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Hobbies Enhance Cognitive Skills

I worked for several years as a Craft Specialist for a major retail chain.  Being allowed to use and demonstrate new products for the store gave me a wide knowledge of a variety of crafts and artistic hobbies.  I was also responsible for coordinating crafts with children, which as a teacher, was a win-win situation for me.  I also made it a point to tell parents the educational benefits of the activity we were doing.  It is incredibly important to me that a child have an artistic hobby, a creative outlet that allows them to produce something tangible.
 
Yes, children, really everyone, needs to get outside and be active.  I walk every single day.  However, my hobby is crafting - mostly making jewelry or knitting.  That is a stationary activity and doesn't provide physical activity for me.  So what good is it?  There are many benefits that we don't even consider!
 
Probably one of the earliest crafts that kids participate in is using a modeling clay, such as PlayDoh.  Not only is kneading the dough a stress reliever and quite therapeutic, building something that is in a child's mind, a favorite cartoon character for instance, is the beginning of pattern recognition and pattern reading.  Children develop their own steps in production.  What I mean by this is if a child is modeling an animal, in their minds they create the body, then the smaller parts - eyes, nose, ears.  To them, these steps make sense.  In school, they will be taught to do certain things in steps - order of operations in Math, steps in a science experiment, the writing process, or how a bill becomes law.  One of their earliest understandings of steps is through craft play at home before school ever starts.
 
Puzzles are great for geo-spatial skills.  Being able to visualize that a certain shape could or could not fit in a particular area will benefit children with geometry applications.  Most of us use the lid of the puzzle as a guide in piecing it together which enhances our logic and classification skills.  
 
As a pre-teen, my mother taught me how to macramé.  Remember those great plant hangers and giant rope-like wall hangings from the 70s?  Yes, that is one of the first crafts I ever learned.  What skills did I learn? Reading directions and a pattern all the way through before even starting a project, which is essential for many school assignments.  Being able to measure accurately became an essential skill which enhanced my skills in geometry and science.  Reading and interpreting a written pattern is another great geometry skill as well as understanding that many things must be done in steps - just like the modeling dough mentioned above. Tying knots worked on my fine motor coordination as well as eye-hand coordination which helps in many school subjects from coloring, cutting and using glue to Physical Education classes and eventually to skills needed in a science lab.  Finally, having a finished product that I can use in the home or give as a gift was a mental reward similar to the sticker I might get on a school paper.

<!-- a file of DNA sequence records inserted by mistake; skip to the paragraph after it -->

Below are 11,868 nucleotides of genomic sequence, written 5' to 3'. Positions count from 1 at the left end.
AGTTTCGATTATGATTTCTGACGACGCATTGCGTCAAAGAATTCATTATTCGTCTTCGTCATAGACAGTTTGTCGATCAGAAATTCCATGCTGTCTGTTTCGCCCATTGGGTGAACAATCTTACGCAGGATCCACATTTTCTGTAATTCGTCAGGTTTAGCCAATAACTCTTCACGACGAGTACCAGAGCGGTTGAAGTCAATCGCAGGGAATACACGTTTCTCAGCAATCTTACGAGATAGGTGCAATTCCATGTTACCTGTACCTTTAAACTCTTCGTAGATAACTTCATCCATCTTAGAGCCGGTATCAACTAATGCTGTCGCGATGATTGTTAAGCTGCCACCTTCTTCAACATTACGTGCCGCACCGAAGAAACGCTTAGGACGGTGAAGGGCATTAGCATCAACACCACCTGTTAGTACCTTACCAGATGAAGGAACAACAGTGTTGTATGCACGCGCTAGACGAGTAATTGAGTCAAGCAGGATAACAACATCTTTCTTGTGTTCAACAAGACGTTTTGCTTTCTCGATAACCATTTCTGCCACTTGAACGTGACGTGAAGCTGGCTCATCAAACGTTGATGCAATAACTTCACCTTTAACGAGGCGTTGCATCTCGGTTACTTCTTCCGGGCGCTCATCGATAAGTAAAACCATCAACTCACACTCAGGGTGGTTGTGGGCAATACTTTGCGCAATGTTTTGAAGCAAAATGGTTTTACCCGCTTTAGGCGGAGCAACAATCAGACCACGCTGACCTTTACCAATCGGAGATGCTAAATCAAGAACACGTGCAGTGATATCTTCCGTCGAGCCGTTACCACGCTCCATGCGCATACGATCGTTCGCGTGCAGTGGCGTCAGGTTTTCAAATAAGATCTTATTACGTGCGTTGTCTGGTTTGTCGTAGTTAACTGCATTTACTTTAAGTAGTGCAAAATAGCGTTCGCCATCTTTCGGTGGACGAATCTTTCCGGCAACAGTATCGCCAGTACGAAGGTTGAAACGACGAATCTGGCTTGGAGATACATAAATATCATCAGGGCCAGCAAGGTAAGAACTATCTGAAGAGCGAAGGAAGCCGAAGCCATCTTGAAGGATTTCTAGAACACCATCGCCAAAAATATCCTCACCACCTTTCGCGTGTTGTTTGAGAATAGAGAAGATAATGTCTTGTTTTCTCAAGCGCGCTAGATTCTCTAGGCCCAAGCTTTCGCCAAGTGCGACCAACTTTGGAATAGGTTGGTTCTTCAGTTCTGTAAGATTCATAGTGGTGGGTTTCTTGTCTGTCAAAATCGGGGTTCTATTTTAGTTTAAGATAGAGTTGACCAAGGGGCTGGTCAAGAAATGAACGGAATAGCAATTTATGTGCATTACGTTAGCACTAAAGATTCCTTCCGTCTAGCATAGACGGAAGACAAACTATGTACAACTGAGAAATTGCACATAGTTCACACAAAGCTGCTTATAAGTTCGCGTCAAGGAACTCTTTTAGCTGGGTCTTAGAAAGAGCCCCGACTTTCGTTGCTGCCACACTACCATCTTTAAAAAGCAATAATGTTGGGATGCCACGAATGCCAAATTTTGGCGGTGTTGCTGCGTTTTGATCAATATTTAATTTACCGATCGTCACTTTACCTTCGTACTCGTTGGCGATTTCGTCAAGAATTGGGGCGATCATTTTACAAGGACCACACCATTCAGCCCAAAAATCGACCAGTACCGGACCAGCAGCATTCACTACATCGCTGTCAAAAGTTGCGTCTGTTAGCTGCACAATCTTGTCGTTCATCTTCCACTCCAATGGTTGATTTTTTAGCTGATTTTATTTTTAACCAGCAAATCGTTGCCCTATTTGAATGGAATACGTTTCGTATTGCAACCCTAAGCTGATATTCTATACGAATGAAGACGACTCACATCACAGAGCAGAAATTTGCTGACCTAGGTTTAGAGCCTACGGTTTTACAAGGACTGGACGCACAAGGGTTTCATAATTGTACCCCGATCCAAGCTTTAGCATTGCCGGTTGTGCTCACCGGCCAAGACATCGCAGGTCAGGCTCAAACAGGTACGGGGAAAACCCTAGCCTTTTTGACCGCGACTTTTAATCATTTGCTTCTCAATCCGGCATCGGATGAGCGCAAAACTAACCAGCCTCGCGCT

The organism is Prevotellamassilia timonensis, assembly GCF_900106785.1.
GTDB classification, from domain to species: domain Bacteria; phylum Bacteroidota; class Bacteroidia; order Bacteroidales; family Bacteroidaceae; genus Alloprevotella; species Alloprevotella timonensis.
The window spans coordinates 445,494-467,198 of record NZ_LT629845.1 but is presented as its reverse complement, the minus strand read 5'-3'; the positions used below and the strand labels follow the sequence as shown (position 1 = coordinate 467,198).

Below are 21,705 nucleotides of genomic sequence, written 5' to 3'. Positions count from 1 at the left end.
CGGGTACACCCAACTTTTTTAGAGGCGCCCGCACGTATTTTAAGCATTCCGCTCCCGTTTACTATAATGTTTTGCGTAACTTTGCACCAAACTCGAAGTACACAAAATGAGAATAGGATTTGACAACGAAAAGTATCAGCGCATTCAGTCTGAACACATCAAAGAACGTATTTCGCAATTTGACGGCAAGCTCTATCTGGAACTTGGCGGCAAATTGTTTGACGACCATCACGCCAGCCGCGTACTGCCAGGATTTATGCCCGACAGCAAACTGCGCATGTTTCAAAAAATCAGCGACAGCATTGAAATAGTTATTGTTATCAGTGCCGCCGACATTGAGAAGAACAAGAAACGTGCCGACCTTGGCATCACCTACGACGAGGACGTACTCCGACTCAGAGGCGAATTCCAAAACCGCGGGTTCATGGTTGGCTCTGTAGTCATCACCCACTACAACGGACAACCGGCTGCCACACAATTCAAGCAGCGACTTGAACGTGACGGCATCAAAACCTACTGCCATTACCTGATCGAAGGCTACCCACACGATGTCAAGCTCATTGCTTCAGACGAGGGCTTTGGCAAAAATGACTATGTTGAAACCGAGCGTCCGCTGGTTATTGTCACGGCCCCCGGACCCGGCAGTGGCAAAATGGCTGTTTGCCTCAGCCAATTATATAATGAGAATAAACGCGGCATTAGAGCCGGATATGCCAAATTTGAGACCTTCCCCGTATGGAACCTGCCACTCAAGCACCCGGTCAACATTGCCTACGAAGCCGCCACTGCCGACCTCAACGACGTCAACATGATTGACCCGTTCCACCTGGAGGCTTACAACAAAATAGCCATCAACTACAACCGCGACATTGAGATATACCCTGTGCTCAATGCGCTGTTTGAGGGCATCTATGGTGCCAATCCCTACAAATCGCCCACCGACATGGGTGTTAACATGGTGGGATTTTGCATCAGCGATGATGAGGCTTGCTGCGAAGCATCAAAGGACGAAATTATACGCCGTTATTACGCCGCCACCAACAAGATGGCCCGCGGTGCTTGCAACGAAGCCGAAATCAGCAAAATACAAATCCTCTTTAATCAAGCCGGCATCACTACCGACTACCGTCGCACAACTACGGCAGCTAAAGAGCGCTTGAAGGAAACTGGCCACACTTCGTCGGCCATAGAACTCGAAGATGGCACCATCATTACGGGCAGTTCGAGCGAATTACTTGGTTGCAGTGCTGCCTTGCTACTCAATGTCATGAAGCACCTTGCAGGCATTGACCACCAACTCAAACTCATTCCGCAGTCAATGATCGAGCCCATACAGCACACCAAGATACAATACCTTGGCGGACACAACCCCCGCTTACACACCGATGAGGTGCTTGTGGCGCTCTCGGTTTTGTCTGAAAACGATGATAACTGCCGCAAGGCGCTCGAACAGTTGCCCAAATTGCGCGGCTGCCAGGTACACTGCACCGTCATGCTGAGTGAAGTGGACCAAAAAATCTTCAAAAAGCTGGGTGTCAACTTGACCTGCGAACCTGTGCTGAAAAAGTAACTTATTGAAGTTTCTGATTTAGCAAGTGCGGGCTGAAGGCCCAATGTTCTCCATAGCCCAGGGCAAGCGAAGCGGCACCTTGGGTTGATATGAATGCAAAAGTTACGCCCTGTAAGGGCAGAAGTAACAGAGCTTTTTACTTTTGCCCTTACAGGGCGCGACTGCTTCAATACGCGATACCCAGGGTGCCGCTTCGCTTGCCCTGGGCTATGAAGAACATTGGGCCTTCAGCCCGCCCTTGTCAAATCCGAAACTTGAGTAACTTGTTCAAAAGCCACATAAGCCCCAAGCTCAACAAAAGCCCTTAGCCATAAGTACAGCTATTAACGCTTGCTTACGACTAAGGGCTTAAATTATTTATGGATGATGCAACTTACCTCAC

If your child expresses an interest in an artistic hobby, help them explore it if at all possible.  The benefits can only enhance their cognitive abilities and can ultimately translate into increased learning in school.  If you have a craft that you know how to do, teach it to your child.  Knitting, sewing, playing an instrument, woodworking, even an everyday activity like cooking all contain skills that children can benefit from.  You don't have to tell them that they are learning.  Check your local craft stores, especially in the summer, for craft classes for kids, and take you children to them.  There are a many that are free.
 
Crafts and artistic hobbies are a great way to increase learning and understanding for all of us - young and old.
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$35p/h

Jennifer B.

French all levels

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